More Softball, Less Talk

Our friend Bill spent the night with us recently. He and his wife live in a community with a large Catholic congregation, a sizable LDS community, and a variety of Protestant churches. All those religious folks get along well–as long as they don’t get too close. But some in those various religious communities still harbor old suspicions, stereotypes, and self-righteous ideas about other relgious groups. (In other words, they’re at least as human as I am.)

Bill and his wife are both United Methodists, members of a church I once served. His wife worked for the Catholic church for years, so she’s well-connected there. A few years ago Bill and a Catholic deacon started a church softball league. The first year just a few churches fielded teams. Now the league has teams from eight and ten churches every spring or fall season, including Catholics, LDS, and assorted Protestants. They don’t play highly competitive ball—slowpitch, co-ed, 18-years and up (to the 70’s at least). They play a round-robin schedule, followed by playoffs. Then they award some trophies, have a picnic, and go home till next season. Many of the pastors play. Bill’s not sure whether they play to get closer to their flocks, or to be sure none of their sheep wander off—with a little help from their friends in Christ.

Bill says the five years of the league’s existence have been a very positive experience. Folks have related on the playing field at a level that official churchdom seldom offers. When religious differences do surface, they’re handled openly, honestly, and in the context of the relationships that are developing on the field. At the beginning of one season, someone suggested having a short, simple prayer before each game. Knowing the age of some of the players, I can certainly understand that! As the league’s steering committee discussed the matter, somebody expressed reservations about praying with some of the other somebodies. His reservations weren’t well-received. Somebody’s pastor later had a frank exchange of views with him about the Somebodies to whom God listens–and Who decides who gets heard.

Bill described how his team handles a situation that’s come up on most teams in the league. Some of the most faithful, enthusiastic team members are the least skilled players. They always show up. When you have just enough for a team, they play the whole game. Sometimes that helps the other team more than yours. Bill said their Methodist team makes a point of encouraging everyone, giving everyone playing time, and not getting negative when somebody’s having a bad day at the plate, on the field–or just getting in and out of the dugout!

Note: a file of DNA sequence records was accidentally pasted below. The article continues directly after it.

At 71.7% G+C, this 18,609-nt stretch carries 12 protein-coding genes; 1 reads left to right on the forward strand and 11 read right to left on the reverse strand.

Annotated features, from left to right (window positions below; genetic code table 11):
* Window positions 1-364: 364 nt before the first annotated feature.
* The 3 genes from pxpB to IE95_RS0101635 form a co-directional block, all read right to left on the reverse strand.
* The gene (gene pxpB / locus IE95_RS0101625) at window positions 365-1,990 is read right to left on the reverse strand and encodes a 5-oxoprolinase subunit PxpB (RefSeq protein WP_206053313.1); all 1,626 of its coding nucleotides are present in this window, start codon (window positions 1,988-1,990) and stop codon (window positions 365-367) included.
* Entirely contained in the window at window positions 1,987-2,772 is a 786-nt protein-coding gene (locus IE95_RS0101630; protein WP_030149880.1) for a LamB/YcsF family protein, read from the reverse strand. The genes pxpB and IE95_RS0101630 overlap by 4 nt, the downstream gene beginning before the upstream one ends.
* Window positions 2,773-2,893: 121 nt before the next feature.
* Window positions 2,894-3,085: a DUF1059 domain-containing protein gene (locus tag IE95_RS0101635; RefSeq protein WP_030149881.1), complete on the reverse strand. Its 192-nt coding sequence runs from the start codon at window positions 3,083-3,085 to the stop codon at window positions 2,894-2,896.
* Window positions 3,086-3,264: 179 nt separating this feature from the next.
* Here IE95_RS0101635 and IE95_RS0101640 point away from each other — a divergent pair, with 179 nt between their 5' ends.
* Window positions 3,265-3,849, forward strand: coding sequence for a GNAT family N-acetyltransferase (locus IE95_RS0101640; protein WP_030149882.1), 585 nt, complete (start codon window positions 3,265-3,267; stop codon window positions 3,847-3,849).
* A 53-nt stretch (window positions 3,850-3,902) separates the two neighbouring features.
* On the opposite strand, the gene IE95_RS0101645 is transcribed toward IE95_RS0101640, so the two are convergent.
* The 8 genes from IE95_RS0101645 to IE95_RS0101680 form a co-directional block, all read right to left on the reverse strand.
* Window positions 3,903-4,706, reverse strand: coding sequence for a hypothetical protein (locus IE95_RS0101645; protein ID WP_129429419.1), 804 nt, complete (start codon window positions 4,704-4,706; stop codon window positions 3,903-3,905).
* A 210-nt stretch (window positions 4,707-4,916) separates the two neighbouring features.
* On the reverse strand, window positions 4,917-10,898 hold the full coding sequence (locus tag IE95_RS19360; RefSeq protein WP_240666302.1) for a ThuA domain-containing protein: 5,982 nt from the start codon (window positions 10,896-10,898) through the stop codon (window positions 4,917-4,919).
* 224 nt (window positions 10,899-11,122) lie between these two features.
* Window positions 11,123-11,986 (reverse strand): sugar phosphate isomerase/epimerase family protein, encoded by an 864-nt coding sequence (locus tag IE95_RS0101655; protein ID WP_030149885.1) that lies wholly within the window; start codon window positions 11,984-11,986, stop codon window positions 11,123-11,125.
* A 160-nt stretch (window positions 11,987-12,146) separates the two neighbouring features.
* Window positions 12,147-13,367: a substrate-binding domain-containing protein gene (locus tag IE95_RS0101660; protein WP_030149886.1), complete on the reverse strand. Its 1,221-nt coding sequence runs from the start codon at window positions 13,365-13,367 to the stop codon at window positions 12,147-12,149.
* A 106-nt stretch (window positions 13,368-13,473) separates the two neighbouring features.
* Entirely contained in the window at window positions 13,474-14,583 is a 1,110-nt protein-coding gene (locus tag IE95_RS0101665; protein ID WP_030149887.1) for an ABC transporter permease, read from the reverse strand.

It’s almost softball season again in that very warm Arizona community. It’s also election season in our nation, and General Conference season in our United Methodist Church. The political climate’s highly polarized, and General Conference is certainly vulnerable to many of those same polarizing forces. But it doesn’t have to be that way. Maybe our politicians and our denominational leaders can learn from this church softball league. Even the folks we don’t think can contribute deserve some playing time.  Our whole team will play better when we stay positive and don’t go nastily negative. In fact the game’s better for everyone that way. How we play the game matters at least as much as who wins and loses. If we play too rough, nobody wins.

So here’s a proposal for the political season in our nation, the church, and wherever else we have things to settle: Let’s start with some softball. Playing together can help us work together. It’s a whole different way of relating. When we’re convinced that those folks who disagree with us are evil and not just wrong or different, it’s time to play ball. When we’re so focused on winning that we’d like those well-meaning amateurs to just get off the field, it’s time to let some of them on our team. When we take ourselves too seriously because of the important causes we support, it’s time to go out to the park and play some ball. If that doesn’t restore our perspective, then God help us!

7 Responses to “More Softball, Less Talk”


  1. 1 Mary & Don March 15, 2012 at 4:04 PM

    ancora imparo, indeed!! I’m soooo gonna enjoy this. :o)

  2. 2 Dianna March 15, 2012 at 8:01 PM

    This is awesome. A new venture.

  3. 3 Toni Jackson March 16, 2012 at 8:55 AM

    Finally! I could hear your voice in every word. Great job soulman. Looking forward to more.

  4. 5 Terry March 18, 2012 at 4:31 PM

    Thanks for bringing this to us, I’m sure I’m going to enjoy. Think I’ll share with my sisters and brother.

  5. 6 Jane March 20, 2012 at 3:27 PM

    Soulman: Good article. Look forward to reading more from you!

  6. 7 Don March 20, 2012 at 6:02 PM

    Very well said! Good reminder to all of us.


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